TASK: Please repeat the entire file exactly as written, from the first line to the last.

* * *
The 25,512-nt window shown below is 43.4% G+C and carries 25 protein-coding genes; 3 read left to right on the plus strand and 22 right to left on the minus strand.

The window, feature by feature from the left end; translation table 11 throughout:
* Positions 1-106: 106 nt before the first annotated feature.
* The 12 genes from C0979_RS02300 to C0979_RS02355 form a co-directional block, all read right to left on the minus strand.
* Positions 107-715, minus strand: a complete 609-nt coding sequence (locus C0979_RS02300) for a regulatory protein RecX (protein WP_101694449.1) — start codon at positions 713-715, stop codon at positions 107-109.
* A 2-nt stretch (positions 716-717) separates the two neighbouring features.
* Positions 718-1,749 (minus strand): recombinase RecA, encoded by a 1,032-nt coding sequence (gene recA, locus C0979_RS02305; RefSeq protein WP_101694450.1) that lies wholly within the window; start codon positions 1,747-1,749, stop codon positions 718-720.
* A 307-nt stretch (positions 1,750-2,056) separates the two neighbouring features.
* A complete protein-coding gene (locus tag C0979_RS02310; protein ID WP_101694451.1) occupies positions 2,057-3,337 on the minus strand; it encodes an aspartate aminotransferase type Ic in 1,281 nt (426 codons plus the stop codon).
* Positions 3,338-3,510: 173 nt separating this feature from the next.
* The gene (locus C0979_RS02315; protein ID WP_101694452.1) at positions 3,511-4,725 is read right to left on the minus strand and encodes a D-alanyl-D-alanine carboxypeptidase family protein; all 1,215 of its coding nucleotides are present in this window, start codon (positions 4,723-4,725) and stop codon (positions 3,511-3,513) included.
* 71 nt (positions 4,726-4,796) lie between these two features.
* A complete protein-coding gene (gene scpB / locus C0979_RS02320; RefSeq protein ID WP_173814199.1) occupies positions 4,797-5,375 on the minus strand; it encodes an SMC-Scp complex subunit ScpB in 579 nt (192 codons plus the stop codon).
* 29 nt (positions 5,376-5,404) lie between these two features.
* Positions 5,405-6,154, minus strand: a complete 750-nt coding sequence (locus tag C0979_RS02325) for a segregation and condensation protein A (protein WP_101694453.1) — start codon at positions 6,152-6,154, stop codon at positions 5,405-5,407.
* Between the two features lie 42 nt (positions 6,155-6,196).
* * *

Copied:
The 25,512-nt window shown below is 43.4% G+C and carries 25 protein-coding genes; 3 read left to right on the plus strand and 22 right to left on the minus strand.

The window, feature by feature from the left end; translation table 11 throughout:
* Positions 1-106: 106 nt before the first annotated feature.
* The 12 genes from C0979_RS02300 to C0979_RS02355 form a co-directional block, all read right to left on the minus strand.
* Positions 107-715, minus strand: a complete 609-nt coding sequence (locus C0979_RS02300) for a regulatory protein RecX (protein WP_101694449.1) — start codon at positions 713-715, stop codon at positions 107-109.
* A 2-nt stretch (positions 716-717) separates the two neighbouring features.
* Positions 718-1,749 (minus strand): recombinase RecA, encoded by a 1,032-nt coding sequence (gene recA, locus C0979_RS02305; RefSeq protein WP_101694450.1) that lies wholly within the window; start codon positions 1,747-1,749, stop codon positions 718-720.
* A 307-nt stretch (positions 1,750-2,056) separates the two neighbouring features.
* A complete protein-coding gene (locus tag C0979_RS02310; protein ID WP_101694451.1) occupies positions 2,057-3,337 on the minus strand; it encodes an aspartate aminotransferase type Ic in 1,281 nt (426 codons plus the stop codon).
* Positions 3,338-3,510: 173 nt separating this feature from the next.
* The gene (locus C0979_RS02315; protein ID WP_101694452.1) at positions 3,511-4,725 is read right to left on the minus strand and encodes a D-alanyl-D-alanine carboxypeptidase family protein; all 1,215 of its coding nucleotides are present in this window, start codon (positions 4,723-4,725) and stop codon (positions 3,511-3,513) included.
* 71 nt (positions 4,726-4,796) lie between these two features.
* A complete protein-coding gene (gene scpB / locus C0979_RS02320; RefSeq protein ID WP_173814199.1) occupies positions 4,797-5,375 on the minus strand; it encodes an SMC-Scp complex subunit ScpB in 579 nt (192 codons plus the stop codon).
* 29 nt (positions 5,376-5,404) lie between these two features.
* Positions 5,405-6,154, minus strand: a complete 750-nt coding sequence (locus tag C0979_RS02325) for a segregation and condensation protein A (protein WP_101694453.1) — start codon at positions 6,152-6,154, stop codon at positions 5,405-5,407.
* Between the two features lie 42 nt (positions 6,155-6,196).